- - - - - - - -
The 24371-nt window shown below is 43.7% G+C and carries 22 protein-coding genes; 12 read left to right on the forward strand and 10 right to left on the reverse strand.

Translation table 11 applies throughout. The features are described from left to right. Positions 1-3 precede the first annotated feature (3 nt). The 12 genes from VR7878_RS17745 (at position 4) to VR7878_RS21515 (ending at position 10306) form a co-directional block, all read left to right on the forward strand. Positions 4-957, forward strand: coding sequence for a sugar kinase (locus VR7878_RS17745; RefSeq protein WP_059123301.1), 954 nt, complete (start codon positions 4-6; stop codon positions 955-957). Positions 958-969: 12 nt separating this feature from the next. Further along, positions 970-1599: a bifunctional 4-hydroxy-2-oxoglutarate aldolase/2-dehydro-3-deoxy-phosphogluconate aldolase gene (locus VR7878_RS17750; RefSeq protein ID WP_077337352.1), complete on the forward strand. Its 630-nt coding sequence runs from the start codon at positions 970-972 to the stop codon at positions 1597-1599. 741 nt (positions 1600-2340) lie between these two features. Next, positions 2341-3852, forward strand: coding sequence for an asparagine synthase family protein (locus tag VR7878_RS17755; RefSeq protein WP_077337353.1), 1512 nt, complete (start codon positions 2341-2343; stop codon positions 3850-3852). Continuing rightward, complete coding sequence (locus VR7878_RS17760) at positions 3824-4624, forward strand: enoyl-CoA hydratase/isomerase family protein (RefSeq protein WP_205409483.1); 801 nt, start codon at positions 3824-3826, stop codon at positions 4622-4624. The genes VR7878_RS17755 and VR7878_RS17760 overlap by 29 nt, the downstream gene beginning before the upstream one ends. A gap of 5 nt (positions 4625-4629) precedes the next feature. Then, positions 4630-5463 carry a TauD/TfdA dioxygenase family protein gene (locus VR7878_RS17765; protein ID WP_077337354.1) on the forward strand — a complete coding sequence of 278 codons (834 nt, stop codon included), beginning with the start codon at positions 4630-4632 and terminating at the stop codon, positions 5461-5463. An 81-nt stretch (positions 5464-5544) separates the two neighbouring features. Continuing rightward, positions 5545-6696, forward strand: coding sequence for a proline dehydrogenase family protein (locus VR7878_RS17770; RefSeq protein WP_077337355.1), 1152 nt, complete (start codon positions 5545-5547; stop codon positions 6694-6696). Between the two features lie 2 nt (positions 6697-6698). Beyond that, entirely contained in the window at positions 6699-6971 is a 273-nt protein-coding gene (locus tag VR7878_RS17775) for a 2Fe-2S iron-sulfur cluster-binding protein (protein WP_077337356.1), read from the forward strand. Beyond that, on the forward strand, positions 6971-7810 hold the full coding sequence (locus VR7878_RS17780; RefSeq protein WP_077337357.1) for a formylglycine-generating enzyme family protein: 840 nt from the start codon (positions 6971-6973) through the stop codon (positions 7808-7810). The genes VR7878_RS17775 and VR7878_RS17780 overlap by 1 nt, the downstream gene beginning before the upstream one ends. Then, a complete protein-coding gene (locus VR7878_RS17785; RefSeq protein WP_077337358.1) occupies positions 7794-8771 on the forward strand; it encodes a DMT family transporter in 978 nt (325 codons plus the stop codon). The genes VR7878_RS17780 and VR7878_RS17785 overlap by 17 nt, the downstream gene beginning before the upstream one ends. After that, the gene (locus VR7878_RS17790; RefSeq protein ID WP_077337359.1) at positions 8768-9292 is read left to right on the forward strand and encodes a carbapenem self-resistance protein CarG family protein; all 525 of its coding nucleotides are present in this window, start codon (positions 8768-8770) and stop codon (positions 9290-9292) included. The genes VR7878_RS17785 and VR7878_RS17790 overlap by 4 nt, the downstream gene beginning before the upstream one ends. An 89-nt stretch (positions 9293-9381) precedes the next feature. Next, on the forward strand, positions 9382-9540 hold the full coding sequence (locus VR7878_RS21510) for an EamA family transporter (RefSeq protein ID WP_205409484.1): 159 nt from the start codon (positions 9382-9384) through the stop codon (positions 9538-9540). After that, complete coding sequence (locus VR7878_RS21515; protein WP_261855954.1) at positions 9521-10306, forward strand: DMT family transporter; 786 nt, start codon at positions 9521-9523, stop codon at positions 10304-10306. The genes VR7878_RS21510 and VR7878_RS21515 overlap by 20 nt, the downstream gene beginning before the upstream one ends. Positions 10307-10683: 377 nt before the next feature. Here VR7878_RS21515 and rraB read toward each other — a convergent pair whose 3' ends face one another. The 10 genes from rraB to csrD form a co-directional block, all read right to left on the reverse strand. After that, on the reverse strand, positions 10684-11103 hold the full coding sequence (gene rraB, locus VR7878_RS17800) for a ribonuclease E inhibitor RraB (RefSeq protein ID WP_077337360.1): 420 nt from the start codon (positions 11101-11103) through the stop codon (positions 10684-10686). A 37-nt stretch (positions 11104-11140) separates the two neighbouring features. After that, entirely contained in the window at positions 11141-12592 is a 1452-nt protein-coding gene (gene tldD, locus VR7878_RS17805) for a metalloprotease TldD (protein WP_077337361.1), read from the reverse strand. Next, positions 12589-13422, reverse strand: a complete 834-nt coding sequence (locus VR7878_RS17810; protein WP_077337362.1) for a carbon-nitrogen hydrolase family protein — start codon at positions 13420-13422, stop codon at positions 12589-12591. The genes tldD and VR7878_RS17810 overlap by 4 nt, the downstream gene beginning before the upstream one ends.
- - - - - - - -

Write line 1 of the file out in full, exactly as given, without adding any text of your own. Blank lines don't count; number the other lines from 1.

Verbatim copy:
The 24371-nt window shown below is 43.7% G+C and carries 22 protein-coding genes; 12 read left to right on the forward strand and 10 right to left on the reverse strand.